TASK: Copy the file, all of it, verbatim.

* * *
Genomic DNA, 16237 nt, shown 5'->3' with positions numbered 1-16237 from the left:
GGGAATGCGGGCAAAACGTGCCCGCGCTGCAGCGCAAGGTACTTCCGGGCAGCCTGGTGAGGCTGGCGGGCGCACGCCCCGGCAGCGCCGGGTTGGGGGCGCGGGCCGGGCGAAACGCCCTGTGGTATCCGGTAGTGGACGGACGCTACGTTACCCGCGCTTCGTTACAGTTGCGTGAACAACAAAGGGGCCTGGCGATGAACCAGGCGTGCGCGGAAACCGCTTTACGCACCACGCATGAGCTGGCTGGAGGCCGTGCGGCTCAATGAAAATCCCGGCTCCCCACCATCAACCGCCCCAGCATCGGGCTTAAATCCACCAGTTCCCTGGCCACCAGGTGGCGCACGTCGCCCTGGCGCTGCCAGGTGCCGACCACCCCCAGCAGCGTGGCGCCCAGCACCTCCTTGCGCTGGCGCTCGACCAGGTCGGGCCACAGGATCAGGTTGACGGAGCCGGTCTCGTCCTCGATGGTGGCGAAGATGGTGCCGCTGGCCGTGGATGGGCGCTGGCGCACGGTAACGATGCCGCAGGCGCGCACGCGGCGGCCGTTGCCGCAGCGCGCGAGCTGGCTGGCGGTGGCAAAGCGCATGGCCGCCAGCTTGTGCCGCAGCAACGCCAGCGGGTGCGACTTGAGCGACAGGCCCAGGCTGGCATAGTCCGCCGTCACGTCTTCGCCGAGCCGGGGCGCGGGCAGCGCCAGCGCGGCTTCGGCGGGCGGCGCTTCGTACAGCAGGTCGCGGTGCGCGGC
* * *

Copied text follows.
Genomic DNA, 16237 nt, shown 5'->3' with positions numbered 1-16237 from the left:
GGGAATGCGGGCAAAACGTGCCCGCGCTGCAGCGCAAGGTACTTCCGGGCAGCCTGGTGAGGCTGGCGGGCGCACGCCCCGGCAGCGCCGGGTTGGGGGCGCGGGCCGGGCGAAACGCCCTGTGGTATCCGGTAGTGGACGGACGCTACGTTACCCGCGCTTCGTTACAGTTGCGTGAACAACAAAGGGGCCTGGCGATGAACCAGGCGTGCGCGGAAACCGCTTTACGCACCACGCATGAGCTGGCTGGAGGCCGTGCGGCTCAATGAAAATCCCGGCTCCCCACCATCAACCGCCCCAGCATCGGGCTTAAATCCACCAGTTCCCTGGCCACCAGGTGGCGCACGTCGCCCTGGCGCTGCCAGGTGCCGACCACCCCCAGCAGCGTGGCGCCCAGCACCTCCTTGCGCTGGCGCTCGACCAGGTCGGGCCACAGGATCAGGTTGACGGAGCCGGTCTCGTCCTCGATGGTGGCGAAGATGGTGCCGCTGGCCGTGGATGGGCGCTGGCGCACGGTAACGATGCCGCAGGCGCGCACGCGGCGGCCGTTGCCGCAGCGCGCGAGCTGGCTGGCGGTGGCAAAGCGCATGGCCGCCAGCTTGTGCCGCAGCAACGCCAGCGGGTGCGACTTGAGCGACAGGCCCAGGCTGGCATAGTCCGCCGTCACGTCTTCGCCGAGCCGGGGCGCGGGCAGCGCCAGCGCGGCTTCGGCGGGCGGCGCTTCGTACAGCAGGTCGCGGTGCGCGGC